Medieval village remains 230m east of Baddiley Hall


Heritage Category:
Scheduled Monument
List Entry Number:
Date first listed:


Ordnance survey map of Medieval village remains 230m east of Baddiley Hall
© Crown Copyright and database right 2019. All rights reserved. Ordnance Survey Licence number 100024900.
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This copy shows the entry on 13-Oct-2019 at 21:50:00.


The building or site itself may lie within the boundary of more than one authority.

Cheshire East (Unitary Authority)
National Grid Reference:
SJ 60803 50258

Reasons for Designation

Medieval rural settlements in England were marked by great regional diversity in form, size and type, and the protection of their archaeological remains needs to take these differences into account. To do this, England has been divided into three broad Provinces on the basis of each area's distinctive mixture of nucleated and dispersed settlements. These can be further divided into sub-Provinces and local regions, possessing characteristics which have gradually evolved during the past 1500 years or more. This monument lies in the Cheshire Plain sub-Province of the Northern and Western Province, a gently rolling plain of red marl covered by ice-carried clays, sands and gravels. It is diversified by occasional sandstone escarpments, notably the Central Cheshire Ridge east of the Dee valley. It has lower densities of nucleated settlements than surrounding areas, and high concentrations of dispersed farmsteads and small hamlets. In the Wirral and the lower Dee and Weaver valleys, the settlement mix is different, with low and medium densities of dispersed farmsteads intermixed with more frequent villages. Domesday Book records a thin scatter of settlement in the Wirral, the Dee lowlands and the central and southern plain in 1086, with much woodland.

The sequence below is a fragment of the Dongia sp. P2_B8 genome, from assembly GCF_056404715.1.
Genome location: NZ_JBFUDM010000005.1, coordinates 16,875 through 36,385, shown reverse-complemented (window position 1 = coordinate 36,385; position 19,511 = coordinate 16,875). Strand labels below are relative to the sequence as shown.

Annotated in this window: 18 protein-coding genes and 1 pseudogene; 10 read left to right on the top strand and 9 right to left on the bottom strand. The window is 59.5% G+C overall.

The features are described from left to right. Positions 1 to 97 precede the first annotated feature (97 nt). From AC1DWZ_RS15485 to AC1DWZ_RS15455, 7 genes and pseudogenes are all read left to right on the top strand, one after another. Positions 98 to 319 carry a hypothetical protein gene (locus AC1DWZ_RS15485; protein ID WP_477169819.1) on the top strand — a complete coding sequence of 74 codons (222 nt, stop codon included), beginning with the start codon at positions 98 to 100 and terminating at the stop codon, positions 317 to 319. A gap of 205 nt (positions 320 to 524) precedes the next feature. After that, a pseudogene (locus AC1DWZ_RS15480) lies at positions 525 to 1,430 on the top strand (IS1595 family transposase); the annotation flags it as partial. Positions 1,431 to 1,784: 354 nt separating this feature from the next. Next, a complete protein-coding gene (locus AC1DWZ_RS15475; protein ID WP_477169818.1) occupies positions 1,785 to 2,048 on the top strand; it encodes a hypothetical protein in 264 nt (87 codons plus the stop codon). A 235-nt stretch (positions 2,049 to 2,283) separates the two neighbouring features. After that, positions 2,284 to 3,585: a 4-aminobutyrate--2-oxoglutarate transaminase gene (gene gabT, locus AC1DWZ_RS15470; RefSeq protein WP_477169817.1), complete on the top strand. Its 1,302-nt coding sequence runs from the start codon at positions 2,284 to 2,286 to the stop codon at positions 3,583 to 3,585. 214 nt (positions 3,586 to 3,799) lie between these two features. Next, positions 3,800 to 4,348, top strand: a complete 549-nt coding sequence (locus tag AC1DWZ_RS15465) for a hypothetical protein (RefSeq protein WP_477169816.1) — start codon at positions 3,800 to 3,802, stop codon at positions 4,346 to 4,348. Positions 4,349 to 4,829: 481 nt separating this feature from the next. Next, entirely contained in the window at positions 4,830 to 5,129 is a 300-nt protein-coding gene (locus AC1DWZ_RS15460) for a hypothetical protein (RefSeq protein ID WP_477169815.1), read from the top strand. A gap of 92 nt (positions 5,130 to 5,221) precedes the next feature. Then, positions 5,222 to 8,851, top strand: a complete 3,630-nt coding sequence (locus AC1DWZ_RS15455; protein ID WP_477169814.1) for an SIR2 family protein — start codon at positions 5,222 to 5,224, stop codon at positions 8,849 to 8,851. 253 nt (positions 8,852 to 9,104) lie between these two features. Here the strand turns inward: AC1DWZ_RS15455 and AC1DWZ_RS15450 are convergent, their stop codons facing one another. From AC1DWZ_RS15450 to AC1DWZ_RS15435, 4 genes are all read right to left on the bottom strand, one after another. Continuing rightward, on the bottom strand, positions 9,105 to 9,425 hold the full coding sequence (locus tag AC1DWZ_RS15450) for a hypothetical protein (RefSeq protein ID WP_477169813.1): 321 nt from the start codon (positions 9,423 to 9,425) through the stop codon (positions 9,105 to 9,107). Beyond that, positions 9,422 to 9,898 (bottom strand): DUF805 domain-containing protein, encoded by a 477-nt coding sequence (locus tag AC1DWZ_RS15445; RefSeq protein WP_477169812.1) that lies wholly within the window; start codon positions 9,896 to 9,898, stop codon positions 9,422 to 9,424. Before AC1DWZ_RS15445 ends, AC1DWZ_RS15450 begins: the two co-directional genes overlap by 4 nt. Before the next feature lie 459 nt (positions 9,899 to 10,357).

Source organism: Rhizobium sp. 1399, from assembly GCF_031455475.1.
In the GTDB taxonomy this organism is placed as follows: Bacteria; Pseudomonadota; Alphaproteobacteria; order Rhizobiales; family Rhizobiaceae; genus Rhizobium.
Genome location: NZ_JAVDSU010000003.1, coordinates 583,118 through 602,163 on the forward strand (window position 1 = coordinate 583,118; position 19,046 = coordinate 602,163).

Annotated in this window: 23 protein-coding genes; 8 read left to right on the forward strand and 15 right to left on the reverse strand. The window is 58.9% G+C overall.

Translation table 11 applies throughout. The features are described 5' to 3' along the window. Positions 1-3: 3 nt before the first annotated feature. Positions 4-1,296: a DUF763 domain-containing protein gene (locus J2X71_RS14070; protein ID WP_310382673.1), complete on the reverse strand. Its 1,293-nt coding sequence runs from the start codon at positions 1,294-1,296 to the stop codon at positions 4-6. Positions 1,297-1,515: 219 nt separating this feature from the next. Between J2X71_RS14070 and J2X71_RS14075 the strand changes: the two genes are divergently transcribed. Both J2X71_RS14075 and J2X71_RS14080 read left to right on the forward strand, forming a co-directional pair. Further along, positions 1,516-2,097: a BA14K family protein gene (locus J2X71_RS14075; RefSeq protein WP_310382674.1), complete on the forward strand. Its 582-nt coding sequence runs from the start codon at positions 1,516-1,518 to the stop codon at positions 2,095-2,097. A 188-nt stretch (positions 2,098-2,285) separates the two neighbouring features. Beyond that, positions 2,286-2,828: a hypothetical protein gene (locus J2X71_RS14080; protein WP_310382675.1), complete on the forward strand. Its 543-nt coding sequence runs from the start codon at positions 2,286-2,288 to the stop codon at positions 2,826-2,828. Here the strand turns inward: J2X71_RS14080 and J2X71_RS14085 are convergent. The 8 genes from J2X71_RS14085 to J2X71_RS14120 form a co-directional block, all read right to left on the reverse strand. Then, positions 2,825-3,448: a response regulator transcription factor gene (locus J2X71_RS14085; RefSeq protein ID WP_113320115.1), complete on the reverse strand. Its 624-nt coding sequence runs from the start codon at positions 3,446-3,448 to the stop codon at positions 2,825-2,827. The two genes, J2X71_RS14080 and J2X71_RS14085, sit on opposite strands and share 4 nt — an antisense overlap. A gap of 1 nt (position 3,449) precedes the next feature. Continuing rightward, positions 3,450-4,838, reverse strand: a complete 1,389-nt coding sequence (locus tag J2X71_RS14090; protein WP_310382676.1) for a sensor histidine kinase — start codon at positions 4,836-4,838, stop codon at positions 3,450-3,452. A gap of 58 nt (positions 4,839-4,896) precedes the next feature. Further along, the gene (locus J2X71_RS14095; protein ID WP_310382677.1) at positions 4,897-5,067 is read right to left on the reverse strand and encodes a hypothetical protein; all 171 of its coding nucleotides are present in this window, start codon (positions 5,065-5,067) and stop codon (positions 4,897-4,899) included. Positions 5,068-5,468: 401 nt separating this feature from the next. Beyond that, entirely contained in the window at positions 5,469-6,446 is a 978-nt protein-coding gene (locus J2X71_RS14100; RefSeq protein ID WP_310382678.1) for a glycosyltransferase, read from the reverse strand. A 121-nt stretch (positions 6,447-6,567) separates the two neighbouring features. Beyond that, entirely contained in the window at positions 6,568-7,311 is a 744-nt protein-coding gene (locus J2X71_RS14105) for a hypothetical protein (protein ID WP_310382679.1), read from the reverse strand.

Medieval villages were organised agricultural communities, sited at the centre of a parish or township, that shared resources such as arable land, meadow and woodland. Village plans varied enormously, but where they survive as earthworks their most distinguishing features include roads and minor tracks, platforms on which stood houses and other buildings such as barns, enclosed crofts and small enclosed paddocks. They frequently included the parish church within their boundaries, and as part of the manorial system most villages included one or more manorial centres which may also survive as visible remains as well as below ground deposits. In the central province of England, villages were the most distinctive aspect of medieval life, and their archaeological remains are one of the most important sources of understanding of rural life in the five or more centuries following the Norman Conquest. Medieval villages were supported by a communal system of agriculture based on large , unenclosed open arable fields. These large fields were subdivided into strips (known as lands) which were allocated to individual tenants. The cultivation of these strips with heavy ploughs pulled by teams of oxen produced long wide ridges, and the resultant `ridge and furrow' where it survives is the most obvious indication of the open field system. Individual strips or lands were laid out in groups known as furlongs defined by terminal headlands at the plough turning points and lateral grass balks. Furlongs were in turn grouped into large open fields. Well-preserved ridge and furrow, especially in its original context adjacent to village earthworks, is both an important source of information about medieval agrarian life and a distinctive contribution to the character of the historic landscape. It is usually now covered by the hedges and walls of subsequent field enclosures. The earthwork remains of a former medieval settlement at Baddiley Hall survive well. The remains will contain important evidence for the life and farming practices of a small medieval community, and waterlogged deposits in the area beside the former watercourse will preserve organic remains of the trees and plants and as timber from the settlement. In addition the terraces from an extended garden to Baddiley Hall may reflect further remains of the original village structures.